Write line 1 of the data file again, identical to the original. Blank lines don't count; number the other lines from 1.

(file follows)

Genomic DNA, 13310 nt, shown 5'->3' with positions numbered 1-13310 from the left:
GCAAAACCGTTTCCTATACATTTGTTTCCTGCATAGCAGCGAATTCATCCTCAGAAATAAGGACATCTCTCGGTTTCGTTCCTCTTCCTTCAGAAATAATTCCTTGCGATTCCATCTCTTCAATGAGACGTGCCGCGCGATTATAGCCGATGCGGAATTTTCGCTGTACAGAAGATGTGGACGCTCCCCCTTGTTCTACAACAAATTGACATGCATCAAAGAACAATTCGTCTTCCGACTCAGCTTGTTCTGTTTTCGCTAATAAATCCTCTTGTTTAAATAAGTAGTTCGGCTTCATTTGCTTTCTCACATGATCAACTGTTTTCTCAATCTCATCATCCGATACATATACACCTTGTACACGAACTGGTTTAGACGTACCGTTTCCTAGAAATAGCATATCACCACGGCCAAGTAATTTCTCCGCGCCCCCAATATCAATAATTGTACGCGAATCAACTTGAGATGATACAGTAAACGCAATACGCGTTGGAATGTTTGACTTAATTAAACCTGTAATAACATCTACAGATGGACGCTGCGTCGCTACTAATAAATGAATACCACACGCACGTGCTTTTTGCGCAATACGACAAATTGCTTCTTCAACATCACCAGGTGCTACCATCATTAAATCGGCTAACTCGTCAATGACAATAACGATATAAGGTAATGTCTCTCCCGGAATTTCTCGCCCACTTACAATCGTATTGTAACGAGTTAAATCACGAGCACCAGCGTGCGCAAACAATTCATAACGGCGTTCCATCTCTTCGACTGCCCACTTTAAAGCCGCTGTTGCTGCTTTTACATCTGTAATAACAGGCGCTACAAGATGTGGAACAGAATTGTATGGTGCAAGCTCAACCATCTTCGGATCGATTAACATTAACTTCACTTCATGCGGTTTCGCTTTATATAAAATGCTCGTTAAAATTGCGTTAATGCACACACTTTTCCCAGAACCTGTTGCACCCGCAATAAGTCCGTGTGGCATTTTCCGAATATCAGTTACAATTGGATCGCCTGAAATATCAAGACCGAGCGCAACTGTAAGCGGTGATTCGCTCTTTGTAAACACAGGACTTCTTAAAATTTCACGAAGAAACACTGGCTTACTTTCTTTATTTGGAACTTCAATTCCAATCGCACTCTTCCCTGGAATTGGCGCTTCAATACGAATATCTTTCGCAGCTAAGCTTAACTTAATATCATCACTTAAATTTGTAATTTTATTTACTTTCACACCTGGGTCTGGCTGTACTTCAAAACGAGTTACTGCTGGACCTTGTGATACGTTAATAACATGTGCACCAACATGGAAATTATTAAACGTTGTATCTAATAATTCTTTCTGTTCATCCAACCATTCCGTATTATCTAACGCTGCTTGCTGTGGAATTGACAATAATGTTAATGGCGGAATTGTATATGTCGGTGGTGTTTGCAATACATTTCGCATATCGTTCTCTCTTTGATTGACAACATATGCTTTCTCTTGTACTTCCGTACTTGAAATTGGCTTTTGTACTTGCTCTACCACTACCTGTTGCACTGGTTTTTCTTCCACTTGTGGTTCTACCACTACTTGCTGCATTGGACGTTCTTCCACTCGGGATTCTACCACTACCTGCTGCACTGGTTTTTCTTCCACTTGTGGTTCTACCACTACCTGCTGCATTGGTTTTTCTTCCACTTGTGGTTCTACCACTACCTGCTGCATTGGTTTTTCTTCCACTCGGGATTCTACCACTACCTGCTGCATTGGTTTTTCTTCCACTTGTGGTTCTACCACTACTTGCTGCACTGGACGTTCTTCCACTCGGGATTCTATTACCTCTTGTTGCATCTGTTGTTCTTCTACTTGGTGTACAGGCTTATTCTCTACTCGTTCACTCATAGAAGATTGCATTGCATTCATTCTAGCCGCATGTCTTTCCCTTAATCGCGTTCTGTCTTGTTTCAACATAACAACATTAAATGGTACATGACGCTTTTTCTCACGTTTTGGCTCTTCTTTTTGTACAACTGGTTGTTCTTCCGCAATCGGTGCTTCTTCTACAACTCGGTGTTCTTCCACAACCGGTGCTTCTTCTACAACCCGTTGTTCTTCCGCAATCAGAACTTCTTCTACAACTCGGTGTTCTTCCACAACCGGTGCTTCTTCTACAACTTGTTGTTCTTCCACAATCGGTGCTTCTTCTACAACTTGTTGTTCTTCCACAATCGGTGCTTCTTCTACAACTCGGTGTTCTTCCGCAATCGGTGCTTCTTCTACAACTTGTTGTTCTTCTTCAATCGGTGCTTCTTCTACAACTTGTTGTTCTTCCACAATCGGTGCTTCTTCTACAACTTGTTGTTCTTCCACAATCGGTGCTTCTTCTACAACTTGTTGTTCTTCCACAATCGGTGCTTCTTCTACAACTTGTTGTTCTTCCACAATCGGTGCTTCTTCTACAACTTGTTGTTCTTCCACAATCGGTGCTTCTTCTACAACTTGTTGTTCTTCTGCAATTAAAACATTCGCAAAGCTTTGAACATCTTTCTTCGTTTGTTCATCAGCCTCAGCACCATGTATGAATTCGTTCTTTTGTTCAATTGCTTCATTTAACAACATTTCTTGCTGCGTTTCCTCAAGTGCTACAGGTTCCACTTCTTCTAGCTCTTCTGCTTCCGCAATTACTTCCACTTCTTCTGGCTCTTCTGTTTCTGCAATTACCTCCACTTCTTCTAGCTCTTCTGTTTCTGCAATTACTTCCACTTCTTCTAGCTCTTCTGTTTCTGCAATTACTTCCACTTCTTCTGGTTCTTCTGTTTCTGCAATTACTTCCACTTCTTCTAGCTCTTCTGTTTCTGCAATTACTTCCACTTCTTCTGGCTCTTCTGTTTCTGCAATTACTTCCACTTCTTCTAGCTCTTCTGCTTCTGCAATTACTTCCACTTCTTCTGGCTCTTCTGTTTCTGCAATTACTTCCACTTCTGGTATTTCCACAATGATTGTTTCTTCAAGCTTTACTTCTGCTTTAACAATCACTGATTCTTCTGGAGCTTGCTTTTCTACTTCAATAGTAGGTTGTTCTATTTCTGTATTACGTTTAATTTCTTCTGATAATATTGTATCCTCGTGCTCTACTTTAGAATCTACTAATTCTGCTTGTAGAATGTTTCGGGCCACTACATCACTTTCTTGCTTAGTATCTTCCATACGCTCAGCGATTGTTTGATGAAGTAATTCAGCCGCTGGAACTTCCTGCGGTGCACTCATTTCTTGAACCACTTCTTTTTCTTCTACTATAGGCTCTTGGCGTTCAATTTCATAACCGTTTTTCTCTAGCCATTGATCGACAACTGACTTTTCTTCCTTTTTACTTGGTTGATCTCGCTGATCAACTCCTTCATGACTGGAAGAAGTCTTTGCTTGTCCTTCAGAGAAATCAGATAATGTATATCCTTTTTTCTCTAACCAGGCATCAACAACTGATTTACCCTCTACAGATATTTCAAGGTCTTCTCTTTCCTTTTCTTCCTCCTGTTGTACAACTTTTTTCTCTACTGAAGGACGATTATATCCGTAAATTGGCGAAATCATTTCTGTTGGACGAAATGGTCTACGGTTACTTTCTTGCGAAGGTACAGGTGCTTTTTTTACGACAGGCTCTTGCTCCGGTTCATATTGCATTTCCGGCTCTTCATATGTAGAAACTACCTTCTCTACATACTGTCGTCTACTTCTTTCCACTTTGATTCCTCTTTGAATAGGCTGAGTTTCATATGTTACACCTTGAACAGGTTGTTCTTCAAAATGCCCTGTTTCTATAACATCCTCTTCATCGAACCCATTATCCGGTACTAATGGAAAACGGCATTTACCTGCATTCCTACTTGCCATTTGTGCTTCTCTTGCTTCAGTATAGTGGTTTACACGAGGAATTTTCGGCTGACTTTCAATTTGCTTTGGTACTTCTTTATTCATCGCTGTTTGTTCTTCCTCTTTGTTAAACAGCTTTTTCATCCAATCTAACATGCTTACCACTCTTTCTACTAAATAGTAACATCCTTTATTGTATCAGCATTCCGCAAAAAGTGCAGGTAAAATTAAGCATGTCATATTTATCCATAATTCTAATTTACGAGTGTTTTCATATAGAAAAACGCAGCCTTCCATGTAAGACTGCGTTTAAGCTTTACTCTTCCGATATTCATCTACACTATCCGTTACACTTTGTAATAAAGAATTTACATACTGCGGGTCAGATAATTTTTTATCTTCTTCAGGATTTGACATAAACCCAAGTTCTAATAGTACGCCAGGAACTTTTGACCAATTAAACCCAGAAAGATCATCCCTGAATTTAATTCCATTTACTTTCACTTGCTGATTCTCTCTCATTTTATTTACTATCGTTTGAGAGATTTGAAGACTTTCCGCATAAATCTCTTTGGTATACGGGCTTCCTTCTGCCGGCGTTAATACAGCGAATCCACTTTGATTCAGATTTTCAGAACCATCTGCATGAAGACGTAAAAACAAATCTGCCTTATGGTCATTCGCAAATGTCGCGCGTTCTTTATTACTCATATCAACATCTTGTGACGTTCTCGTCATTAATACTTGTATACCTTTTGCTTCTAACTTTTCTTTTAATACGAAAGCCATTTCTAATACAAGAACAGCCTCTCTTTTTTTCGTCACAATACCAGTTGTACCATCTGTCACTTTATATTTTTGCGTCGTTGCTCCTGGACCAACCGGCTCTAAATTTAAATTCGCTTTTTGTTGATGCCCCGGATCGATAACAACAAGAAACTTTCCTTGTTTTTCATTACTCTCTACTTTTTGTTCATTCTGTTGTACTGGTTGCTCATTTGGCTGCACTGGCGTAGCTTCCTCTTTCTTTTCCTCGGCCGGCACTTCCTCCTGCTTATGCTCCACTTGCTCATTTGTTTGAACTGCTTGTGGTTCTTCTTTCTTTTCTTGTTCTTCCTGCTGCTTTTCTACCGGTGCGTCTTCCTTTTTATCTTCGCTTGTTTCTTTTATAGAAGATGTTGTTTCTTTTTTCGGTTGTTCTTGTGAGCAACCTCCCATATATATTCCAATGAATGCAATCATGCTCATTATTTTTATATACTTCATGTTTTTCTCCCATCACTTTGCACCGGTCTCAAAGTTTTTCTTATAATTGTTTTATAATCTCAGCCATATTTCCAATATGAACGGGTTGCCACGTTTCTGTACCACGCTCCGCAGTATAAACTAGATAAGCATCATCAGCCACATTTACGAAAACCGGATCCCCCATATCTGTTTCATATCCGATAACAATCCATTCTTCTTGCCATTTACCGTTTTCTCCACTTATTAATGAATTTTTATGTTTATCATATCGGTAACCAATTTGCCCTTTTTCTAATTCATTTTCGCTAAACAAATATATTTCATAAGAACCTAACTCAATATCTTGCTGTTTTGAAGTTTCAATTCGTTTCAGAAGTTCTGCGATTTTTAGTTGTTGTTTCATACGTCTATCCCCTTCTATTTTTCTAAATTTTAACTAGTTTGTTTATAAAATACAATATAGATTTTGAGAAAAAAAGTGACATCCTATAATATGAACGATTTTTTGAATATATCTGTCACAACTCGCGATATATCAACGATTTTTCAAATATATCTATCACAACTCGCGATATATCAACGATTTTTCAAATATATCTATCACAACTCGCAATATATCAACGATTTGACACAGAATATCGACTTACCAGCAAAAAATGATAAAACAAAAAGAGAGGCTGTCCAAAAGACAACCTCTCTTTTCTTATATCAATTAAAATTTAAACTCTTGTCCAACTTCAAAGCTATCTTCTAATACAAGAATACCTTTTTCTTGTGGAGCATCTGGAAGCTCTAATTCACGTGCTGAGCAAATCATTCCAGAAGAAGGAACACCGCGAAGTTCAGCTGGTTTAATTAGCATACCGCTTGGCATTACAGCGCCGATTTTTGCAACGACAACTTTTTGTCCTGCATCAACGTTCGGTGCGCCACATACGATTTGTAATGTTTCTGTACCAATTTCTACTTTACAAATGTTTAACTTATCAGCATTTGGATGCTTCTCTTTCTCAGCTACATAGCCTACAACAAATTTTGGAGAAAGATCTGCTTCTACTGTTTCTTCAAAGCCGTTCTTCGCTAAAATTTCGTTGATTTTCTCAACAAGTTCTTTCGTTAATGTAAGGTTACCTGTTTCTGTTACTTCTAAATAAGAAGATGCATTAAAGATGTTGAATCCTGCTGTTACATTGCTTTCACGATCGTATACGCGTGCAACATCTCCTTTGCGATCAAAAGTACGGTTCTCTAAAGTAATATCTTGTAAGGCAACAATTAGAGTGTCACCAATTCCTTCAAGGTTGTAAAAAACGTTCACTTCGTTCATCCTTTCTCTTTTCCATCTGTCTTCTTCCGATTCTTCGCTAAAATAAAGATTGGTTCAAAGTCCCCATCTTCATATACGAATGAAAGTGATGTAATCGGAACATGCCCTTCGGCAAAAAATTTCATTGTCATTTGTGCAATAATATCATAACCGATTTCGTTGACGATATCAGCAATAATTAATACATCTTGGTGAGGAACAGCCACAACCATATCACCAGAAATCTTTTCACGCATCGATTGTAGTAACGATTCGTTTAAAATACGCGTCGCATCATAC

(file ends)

Genomic DNA, 13310 nt, shown 5'->3' with positions numbered 1-13310 from the left: